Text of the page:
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The FOI Advocate is a compendium of ideas, edited story excerpts and other materials from a variety of Web sites, as well as original concepts and analysis. When the information comes directly from another source, it will be attributed and a link will be provided whenever possible. The blog relies on the accuracy and integrity of the original sources cited. We will correct errors and inaccuracies when we become aware of them.

Sunday, June 07, 2009

NFOIC Summit: Fiscal transparency

Charles Glasser, global media counsel for Bloomberg News; James Nobles, legislative auditor for the State of Minnesota; and Rebecca Otto, auditor for the State of Minnesota spoke about the secrecy surrounding the bank bailout and other fiscal transparency issues. Jane Kirtley, Silha professor of media ethics and law at the University of Minnesota School of Journalism & Mass Communication moderated. Here are the notes from this NFOIC Summit session:

Charles Glasser on the Bloomberg lawsuit:
  • Glasser explains the "great freak-out of 2008" as follows. A network of banks borrow money from the Federal Reserve each night. The money's distributed through a discount window. Bank X says we need $200,000 until tomorrow so our checks clear. That discount window number is public. It's released every morning by the Treasury. The number usually hovers between $1 and $4 million a night. For the federal government, that’s not big money.
  • Mark Pittman saw this number climbing. He noticed that the overnight window ballooned to $400 million inside two weeks. He called the Federal Reserve, which said that information is proprietary and can't be released. The Federal Reserve is lending public money to private banks but saying it doesn't have to disclose the criteria for collateral. What did the federal government take in return as a promise for your money? And on what terms was your money given and to whom?
  • Bloomberg filed the lawsuit in November, and it's still under advisement. The suit's been assigned to a friend-of-the-press judge in the southern district, so Bloomberg is hopeful.
  • Glasser said the fact that Bloomberg had to file this suit is something in and of itself that should raise your ire.
  • Great credit goes to Matt Winkler and Mike Bloomberg, who from day one told reporters and editors to do the right thing and they'd deal with the cost later. So far the cost is estimated at $125,000.
  • Two weeks after Bloomberg filed the lawsuit, FOX News announced that it was suing the federal government without any mention of Bloomberg. "The boat is always big enough," Glasser said. The more people involved, the better.
  • The best federal agency to comply with FOIA requests was the Department of Defense, and this was under the Bush administration. The Securities and Exchange Commission rated the worst. It's the one federal agency that was created to promote transparency and fairness in the market.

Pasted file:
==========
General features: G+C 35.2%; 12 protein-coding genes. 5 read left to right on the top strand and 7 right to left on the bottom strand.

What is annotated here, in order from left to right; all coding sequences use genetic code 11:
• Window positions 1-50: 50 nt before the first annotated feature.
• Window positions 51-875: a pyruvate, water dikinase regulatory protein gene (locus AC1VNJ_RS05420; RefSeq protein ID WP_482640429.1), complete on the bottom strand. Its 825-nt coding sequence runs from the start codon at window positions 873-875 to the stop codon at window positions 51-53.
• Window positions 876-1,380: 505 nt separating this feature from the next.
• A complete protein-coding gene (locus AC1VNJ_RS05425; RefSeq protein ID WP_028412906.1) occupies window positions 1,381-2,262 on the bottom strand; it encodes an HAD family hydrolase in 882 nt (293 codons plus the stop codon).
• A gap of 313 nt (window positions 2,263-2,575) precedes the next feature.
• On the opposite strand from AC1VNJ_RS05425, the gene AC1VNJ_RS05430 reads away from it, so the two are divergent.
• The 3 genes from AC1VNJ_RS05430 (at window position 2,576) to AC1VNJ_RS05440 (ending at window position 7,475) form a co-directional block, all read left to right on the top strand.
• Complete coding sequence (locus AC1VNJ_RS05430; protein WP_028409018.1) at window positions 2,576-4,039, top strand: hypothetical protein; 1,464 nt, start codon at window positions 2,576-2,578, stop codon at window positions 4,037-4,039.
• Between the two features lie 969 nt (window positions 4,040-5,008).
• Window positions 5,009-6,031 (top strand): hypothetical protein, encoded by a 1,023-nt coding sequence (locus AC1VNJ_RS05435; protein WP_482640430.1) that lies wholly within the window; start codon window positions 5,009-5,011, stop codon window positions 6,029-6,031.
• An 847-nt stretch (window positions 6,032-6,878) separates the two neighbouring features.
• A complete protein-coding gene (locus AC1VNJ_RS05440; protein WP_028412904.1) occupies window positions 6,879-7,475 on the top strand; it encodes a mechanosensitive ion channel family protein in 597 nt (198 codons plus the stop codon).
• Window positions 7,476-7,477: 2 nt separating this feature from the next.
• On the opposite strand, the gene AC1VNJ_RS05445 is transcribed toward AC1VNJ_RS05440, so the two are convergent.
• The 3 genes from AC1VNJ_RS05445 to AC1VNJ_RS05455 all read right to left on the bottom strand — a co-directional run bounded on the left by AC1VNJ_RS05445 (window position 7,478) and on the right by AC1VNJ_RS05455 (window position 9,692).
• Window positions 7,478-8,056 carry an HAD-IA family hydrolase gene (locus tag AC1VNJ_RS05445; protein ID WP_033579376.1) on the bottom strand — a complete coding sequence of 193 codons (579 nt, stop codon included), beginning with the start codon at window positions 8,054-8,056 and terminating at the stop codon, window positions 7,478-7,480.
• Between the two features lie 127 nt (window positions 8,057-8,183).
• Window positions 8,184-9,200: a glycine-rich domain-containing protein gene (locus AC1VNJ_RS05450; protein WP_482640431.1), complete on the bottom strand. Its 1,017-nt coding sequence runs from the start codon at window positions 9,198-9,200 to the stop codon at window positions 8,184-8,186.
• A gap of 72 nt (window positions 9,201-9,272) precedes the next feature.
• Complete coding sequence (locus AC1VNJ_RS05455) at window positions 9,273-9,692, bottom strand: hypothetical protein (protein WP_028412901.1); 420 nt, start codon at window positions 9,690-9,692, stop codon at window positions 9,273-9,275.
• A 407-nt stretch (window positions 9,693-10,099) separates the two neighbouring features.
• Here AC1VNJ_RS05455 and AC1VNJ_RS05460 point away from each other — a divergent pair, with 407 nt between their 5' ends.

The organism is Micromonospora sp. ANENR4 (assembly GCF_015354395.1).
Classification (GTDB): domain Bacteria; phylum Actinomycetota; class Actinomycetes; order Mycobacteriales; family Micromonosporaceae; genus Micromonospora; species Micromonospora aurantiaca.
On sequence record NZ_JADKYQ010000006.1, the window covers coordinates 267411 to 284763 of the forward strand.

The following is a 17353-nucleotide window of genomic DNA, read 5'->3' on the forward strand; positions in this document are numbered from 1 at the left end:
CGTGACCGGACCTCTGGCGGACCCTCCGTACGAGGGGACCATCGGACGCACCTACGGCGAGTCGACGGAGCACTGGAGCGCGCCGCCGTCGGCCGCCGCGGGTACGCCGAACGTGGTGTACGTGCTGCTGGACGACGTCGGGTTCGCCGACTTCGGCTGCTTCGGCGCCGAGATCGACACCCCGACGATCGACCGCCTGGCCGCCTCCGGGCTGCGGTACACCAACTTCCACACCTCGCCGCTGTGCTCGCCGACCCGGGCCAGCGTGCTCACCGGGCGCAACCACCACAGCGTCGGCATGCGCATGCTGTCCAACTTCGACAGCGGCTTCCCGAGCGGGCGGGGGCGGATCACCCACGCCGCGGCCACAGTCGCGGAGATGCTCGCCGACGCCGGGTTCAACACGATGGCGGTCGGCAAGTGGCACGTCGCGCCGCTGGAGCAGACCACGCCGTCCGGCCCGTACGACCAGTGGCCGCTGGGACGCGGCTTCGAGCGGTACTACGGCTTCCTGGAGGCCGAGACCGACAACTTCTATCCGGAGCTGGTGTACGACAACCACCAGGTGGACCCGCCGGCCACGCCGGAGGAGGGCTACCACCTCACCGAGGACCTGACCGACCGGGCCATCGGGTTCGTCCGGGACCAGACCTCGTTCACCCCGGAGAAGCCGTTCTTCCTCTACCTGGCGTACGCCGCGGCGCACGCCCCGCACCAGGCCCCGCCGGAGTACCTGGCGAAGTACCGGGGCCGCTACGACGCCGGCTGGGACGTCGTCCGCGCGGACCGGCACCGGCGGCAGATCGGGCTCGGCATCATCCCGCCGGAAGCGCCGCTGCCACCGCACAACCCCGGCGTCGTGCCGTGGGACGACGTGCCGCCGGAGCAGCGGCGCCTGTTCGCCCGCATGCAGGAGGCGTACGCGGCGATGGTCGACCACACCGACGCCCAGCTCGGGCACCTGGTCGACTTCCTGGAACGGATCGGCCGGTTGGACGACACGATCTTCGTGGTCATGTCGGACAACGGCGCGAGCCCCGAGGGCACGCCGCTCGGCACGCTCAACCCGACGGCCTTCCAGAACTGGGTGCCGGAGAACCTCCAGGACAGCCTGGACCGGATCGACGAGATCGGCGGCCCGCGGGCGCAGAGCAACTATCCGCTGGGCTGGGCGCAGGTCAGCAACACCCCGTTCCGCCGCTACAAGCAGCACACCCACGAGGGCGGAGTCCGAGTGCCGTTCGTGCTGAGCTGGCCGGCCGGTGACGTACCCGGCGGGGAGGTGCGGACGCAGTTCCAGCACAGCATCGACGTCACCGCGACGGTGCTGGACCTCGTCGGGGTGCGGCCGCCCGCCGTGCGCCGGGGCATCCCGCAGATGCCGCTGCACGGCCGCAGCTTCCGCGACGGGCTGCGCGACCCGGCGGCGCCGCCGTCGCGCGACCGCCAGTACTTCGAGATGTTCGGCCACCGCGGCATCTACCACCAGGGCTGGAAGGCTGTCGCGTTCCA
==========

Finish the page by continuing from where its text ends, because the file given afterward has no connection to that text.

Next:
• Bloomberg filed a FOIA letter to the Board of Governors for records on how much money was lent in a certain time period and under what terms. It resulted in a de facto denial. The board didn't respond. Bloomberg kept at them and received a response 30 days late. It said the material is considered proprietary trade secret and would cause harm to the parties involved. The Fed was basically saying if the public knew which banks were in trouble, the banks would get in trouble because of a run. In the meantime, the Troubled Asset Relief Program was announced. Bloomberg noticed that when a company announced that it was applying for TARP, its stock would jump. Investors felt better with a company that had the backing of the federal government. Therefore, this argument that knowing what banks were bailed out would cause competitive harm makes no sense.
  • Bloomberg is now hoping to at least prove that the Board of Governors is FOIA-able.
  • Bloomberg has launched a new iniative that has tasked all investigative reporters to use FOIA aggressively. In the Bloomberg terminals are built-in internal functions called FOIA Go, which provides guidelines and templates for FOI requests in most states and some nations.
Minnesota auditing:
  • Rebecca Otto oversees local government spending. She helped revamp reports by telling her staff that if no one understands them, we're not doing our job. She aimed to make them understandable and nonpartisan. Her office did that by creating easy-to-read executive summaries with the report's most important information and references to page numbers of the report.
  • Her office as overhauled the Web site so that audits and special investigations were easy to find online. She asked the media to sign up the her office's weekly newsletter, and she works closely with reporters to help them ensure their stories are accurate.
  • When her office audits local governments, the audits are public. It's not as transparent when private CPAs audit local government. Their papers are sometimes proprietary. The same thing with special investigations done by her office versus by private investigators.
  • James Nobles audits state government and outline four things needed for good government.
  1. Strong laws that require records to be open. Minnesota has a presumption that all government data is public unless specifically classified by law as otherwise. Nobles would like to get to the point where citizens would have access to raw data related to the state's accounting system. The problem is how to also protect for privacy.
  2. Active, vigorous citizen participation in government.
  3. A vigorous media. Nobles worries about the diminished resources of media and whether investigative work will continue.
  4. Paid agents of accountability. It's important in every state that there are independent agents to dig out data about how the government is spending money.

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